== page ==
Mothers who are suffering severe and protracted stress (e.g. due to an anxiety disorder) for a significant period of time whilst bringing up their infants are likely to be less attentive to their off-spring than are mothers who are mentally healthy.
In such a deprived environment, the part of the infant’s neuroendocrine system known as the HYPOTHALAMIC-PITUITARY-ADRENAL (HPA) AXIS is likely to be repeatedly activated during this critical part of his/her development due to a variety of stressors (e.g. by sensing the mother’s anxiety, not being sufficiently soothed when in distress etc).
WHAT IS THE HYPOTHALAMIC-PITUITARY-ADRENAL (HPA) AXIS?
The HYPOTHALAMIC-PITUITARY-ADRENAL (HPA) AXIS is a major part of the neuroendocrine system that controls the infant’s stress response. The repeated activation the HPA axis undergoes over time, due to the stressed mother’s inattentiveness (this is not to say, of course, all stressed mothers are inattentive; it only applies to mothers who are so severely stressed that it significantly impairs their maternal functioning), has the effect of signalling to the infant that s/he is growing up in a dangerous environment.
Under such conditions, the HPA axis can become highly sensitized to both real and perceived threats. In other words, the infant’s fear response becomes very easily triggered due to the HPA axis becoming oversensitive / over-reactive.
Whilst this exaggerated fear response acquired during infancy would have been of evolutionary adaptive value to the future lives (i.e. childhood and adulthood) of our ancestors living in physically dangerous environments, it has no such adaptive value as far as the modern-day infant’s future life is concerned; indeed, it can lead to serious problems as we shall see below.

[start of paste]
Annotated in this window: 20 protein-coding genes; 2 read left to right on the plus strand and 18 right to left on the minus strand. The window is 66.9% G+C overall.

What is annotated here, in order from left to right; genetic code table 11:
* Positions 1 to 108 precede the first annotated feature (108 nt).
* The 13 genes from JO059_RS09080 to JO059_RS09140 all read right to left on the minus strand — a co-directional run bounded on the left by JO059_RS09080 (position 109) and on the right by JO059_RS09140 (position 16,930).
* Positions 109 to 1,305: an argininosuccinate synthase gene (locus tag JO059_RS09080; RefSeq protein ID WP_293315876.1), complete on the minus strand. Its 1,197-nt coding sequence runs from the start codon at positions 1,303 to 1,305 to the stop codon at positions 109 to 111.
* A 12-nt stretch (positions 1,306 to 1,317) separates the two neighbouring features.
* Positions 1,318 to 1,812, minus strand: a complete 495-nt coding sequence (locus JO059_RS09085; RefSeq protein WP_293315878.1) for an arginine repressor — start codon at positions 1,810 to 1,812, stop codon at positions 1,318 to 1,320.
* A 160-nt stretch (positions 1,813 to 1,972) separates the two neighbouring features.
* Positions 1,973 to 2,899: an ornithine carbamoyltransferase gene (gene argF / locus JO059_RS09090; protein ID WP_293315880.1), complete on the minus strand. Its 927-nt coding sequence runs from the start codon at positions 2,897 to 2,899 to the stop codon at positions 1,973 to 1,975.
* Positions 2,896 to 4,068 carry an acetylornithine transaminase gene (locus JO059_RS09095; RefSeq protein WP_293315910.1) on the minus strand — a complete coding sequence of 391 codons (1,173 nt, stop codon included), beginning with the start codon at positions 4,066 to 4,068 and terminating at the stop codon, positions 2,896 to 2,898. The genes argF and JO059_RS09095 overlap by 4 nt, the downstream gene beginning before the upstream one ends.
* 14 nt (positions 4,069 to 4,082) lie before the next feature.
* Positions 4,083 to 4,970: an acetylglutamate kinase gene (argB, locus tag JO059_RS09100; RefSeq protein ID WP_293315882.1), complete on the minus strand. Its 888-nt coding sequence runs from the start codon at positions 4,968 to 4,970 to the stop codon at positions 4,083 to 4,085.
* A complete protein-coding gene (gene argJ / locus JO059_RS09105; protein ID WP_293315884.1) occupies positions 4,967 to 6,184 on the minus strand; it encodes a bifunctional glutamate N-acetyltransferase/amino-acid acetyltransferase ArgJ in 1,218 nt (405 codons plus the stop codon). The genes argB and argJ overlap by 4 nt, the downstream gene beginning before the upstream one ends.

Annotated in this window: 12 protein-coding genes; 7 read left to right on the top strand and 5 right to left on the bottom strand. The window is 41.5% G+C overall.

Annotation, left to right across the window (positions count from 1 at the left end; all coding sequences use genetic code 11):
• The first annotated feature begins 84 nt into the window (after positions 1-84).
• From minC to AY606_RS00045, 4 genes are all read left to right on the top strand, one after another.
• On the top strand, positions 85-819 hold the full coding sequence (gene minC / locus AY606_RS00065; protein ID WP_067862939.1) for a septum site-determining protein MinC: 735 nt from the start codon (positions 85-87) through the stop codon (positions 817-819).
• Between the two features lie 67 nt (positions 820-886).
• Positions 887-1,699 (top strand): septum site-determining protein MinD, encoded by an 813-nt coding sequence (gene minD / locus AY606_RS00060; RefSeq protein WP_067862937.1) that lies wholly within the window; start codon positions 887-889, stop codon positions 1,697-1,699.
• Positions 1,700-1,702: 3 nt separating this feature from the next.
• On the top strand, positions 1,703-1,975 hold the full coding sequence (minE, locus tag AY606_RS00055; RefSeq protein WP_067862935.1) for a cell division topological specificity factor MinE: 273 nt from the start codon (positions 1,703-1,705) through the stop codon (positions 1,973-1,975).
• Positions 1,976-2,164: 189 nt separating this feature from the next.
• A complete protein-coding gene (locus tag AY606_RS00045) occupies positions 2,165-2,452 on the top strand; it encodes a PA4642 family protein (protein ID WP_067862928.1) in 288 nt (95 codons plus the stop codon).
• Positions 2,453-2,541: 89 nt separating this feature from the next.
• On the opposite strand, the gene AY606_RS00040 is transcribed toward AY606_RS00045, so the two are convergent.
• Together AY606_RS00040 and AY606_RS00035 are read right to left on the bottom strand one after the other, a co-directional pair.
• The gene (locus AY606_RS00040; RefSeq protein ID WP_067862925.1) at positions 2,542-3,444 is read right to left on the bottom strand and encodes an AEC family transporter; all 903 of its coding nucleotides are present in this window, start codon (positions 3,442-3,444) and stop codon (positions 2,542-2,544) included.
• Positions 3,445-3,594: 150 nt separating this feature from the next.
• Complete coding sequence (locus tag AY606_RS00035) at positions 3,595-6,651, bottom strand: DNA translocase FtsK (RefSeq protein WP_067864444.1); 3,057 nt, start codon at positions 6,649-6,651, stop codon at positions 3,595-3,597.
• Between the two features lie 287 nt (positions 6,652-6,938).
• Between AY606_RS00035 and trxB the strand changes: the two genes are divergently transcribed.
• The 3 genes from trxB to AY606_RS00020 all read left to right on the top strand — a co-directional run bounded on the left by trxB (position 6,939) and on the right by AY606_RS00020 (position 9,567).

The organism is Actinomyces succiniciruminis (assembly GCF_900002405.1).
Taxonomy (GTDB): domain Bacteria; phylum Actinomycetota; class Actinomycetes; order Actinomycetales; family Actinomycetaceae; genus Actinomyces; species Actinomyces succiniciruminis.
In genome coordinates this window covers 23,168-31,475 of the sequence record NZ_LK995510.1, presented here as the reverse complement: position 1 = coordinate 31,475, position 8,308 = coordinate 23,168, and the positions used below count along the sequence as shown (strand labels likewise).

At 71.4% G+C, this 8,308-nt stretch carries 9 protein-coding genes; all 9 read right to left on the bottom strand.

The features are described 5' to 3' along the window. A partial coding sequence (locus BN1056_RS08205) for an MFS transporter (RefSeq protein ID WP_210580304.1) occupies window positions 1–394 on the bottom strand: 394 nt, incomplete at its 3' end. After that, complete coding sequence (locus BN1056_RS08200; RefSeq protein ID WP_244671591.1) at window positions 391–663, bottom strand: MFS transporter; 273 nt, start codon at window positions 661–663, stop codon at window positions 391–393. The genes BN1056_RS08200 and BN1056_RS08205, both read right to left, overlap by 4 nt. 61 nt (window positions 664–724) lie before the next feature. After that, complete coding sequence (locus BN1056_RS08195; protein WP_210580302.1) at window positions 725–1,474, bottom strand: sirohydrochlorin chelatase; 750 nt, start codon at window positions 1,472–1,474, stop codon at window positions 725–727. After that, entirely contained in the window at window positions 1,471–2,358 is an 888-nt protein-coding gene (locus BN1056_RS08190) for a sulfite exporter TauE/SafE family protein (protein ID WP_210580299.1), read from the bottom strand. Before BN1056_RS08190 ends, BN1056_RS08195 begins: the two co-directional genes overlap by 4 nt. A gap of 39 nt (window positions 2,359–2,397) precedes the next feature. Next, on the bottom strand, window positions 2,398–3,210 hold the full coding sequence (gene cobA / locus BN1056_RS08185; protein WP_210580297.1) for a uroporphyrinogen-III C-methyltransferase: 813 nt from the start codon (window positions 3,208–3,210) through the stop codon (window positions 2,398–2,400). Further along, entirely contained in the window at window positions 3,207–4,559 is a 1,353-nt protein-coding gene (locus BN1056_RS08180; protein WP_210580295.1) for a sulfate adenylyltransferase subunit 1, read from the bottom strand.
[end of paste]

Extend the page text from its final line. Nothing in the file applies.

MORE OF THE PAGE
WHAT ARE THE POSSIBLE ADVERSE EFFECTS OF HAVING AN OVER-SENSITIVE HYPOTHALAMIC-PITUITARY-ADRENAL (HPA) AXIS?
Having an HPA axis that is, in effect, constantly on red-alert, may have myriad adverse, long-term effects. These include :
- A damaged immune system (leading to an increase in the likelihood of suffering from a variety of diseases, including cancer).
- Impairment to cognitive functioning (e.g. loss of neurons in the hippocampus (a region of the brain involved with memory function)
- Increased likelihood of psychiatric conditions (e.g. anxiety and depression)
- Perceiving danger to exist where, objectively, it does not exist / over-estimating risks/dangers
- Less ‘mental energy’ (being constantly fearful and anxious is debilitating, demoralizing and enervating) for positive activities (e.g. play, creativity and building healthy relationships)
Important note: Although the damage done to the infant happens very early in life, many of the problems that such damage results in may not become apparent until very much later in, and, without effective therapeutic intervention, may even persist throughout the lifetime.
David Hosier BSc Hons; MSc; PGDE(FAHE).